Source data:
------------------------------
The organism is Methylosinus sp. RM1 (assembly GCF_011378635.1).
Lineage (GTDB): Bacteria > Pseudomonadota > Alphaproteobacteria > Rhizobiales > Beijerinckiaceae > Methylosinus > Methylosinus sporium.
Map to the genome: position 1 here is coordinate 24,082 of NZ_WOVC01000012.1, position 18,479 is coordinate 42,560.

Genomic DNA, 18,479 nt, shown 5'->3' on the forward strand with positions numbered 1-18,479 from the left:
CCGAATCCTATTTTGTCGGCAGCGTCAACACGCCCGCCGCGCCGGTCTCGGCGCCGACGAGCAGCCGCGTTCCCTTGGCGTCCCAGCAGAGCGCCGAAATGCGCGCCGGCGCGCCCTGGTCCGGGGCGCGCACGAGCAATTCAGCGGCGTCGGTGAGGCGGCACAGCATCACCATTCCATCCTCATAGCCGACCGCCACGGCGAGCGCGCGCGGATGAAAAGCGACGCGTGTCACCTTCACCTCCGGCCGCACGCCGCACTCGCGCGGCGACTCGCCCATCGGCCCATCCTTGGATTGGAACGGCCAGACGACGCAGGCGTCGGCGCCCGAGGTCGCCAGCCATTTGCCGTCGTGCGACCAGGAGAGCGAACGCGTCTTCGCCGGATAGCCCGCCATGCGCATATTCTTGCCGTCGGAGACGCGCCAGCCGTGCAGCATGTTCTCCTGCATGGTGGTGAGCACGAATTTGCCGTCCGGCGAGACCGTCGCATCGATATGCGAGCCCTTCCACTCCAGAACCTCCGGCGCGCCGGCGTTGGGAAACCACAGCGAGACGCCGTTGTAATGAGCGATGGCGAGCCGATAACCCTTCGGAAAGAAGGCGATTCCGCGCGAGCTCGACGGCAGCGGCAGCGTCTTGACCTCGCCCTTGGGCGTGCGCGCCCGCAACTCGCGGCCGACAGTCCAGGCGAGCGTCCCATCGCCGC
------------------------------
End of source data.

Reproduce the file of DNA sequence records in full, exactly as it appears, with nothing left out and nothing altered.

The organism is Methylosinus sp. RM1 (assembly GCF_011378635.1).
Lineage (GTDB): Bacteria > Pseudomonadota > Alphaproteobacteria > Rhizobiales > Beijerinckiaceae > Methylosinus > Methylosinus sporium.
Map to the genome: position 1 here is coordinate 24,082 of NZ_WOVC01000012.1, position 18,479 is coordinate 42,560.

Genomic DNA, 18,479 nt, shown 5'->3' on the forward strand with positions numbered 1-18,479 from the left:
CCGAATCCTATTTTGTCGGCAGCGTCAACACGCCCGCCGCGCCGGTCTCGGCGCCGACGAGCAGCCGCGTTCCCTTGGCGTCCCAGCAGAGCGCCGAAATGCGCGCCGGCGCGCCCTGGTCCGGGGCGCGCACGAGCAATTCAGCGGCGTCGGTGAGGCGGCACAGCATCACCATTCCATCCTCATAGCCGACCGCCACGGCGAGCGCGCGCGGATGAAAAGCGACGCGTGTCACCTTCACCTCCGGCCGCACGCCGCACTCGCGCGGCGACTCGCCCATCGGCCCATCCTTGGATTGGAACGGCCAGACGACGCAGGCGTCGGCGCCCGAGGTCGCCAGCCATTTGCCGTCGTGCGACCAGGAGAGCGAACGCGTCTTCGCCGGATAGCCCGCCATGCGCATATTCTTGCCGTCGGAGACGCGCCAGCCGTGCAGCATGTTCTCCTGCATGGTGGTGAGCACGAATTTGCCGTCCGGCGAGACCGTCGCATCGATATGCGAGCCCTTCCACTCCAGAACCTCCGGCGCGCCGGCGTTGGGAAACCACAGCGAGACGCCGTTGTAATGAGCGATGGCGAGCCGATAACCCTTCGGAAAGAAGGCGATTCCGCGCGAGCTCGACGGCAGCGGCAGCGTCTTGACCTCGCCCTTGGGCGTGCGCGCCCGCAACTCGCGGCCGACAGTCCAGGCGAGCGTCCCATCGCCGC